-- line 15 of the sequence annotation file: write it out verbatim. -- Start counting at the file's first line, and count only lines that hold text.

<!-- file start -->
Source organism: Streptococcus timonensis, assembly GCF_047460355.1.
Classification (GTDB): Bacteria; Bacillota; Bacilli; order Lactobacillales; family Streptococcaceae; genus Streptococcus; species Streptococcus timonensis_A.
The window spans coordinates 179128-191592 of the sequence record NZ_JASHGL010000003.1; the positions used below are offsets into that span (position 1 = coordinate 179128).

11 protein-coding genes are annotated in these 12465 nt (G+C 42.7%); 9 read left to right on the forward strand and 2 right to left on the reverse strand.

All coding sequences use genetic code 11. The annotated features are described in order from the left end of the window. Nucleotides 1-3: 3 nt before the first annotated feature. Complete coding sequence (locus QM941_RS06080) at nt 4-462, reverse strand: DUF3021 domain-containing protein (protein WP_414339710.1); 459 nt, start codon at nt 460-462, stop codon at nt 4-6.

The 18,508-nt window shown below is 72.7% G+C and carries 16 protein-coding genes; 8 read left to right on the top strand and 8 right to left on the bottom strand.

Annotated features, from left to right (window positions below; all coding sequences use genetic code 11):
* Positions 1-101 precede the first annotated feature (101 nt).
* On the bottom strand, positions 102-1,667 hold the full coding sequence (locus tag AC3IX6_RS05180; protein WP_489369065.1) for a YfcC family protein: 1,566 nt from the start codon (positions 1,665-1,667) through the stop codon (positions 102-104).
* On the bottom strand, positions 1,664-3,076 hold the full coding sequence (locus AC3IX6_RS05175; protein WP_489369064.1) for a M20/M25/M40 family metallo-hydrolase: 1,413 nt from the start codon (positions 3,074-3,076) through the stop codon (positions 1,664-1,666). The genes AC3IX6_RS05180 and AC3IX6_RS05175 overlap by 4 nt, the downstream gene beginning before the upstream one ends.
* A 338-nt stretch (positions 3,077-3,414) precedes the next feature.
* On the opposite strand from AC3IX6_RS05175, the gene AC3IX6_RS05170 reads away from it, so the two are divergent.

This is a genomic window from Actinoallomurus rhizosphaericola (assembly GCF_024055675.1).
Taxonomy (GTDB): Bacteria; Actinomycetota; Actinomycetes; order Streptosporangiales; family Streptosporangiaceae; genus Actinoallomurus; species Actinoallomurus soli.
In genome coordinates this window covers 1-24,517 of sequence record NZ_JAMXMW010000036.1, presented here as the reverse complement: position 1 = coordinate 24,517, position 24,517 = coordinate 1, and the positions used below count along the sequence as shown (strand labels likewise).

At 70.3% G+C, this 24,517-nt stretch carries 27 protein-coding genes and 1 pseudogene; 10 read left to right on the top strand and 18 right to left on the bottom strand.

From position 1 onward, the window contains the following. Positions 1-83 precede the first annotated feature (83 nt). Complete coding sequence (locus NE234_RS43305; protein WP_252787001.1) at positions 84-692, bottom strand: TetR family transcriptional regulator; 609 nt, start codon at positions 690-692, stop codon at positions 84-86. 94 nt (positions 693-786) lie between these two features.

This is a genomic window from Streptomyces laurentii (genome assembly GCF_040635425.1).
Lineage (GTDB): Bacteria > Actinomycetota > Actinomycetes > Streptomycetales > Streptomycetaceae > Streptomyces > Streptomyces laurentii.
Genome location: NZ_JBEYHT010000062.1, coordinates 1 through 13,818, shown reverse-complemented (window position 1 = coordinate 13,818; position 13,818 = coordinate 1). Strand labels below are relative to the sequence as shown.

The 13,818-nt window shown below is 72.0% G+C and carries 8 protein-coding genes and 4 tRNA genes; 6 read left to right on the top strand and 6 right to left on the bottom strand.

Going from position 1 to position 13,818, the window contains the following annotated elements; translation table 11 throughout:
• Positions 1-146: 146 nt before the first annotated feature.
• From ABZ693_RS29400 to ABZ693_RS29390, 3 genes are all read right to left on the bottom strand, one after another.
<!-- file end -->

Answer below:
In genome coordinates this window covers 1-24,517 of sequence record NZ_JAMXMW010000036.1, presented here as the reverse complement: position 1 = coordinate 24,517, position 24,517 = coordinate 1, and the positions used below count along the sequence as shown (strand labels likewise).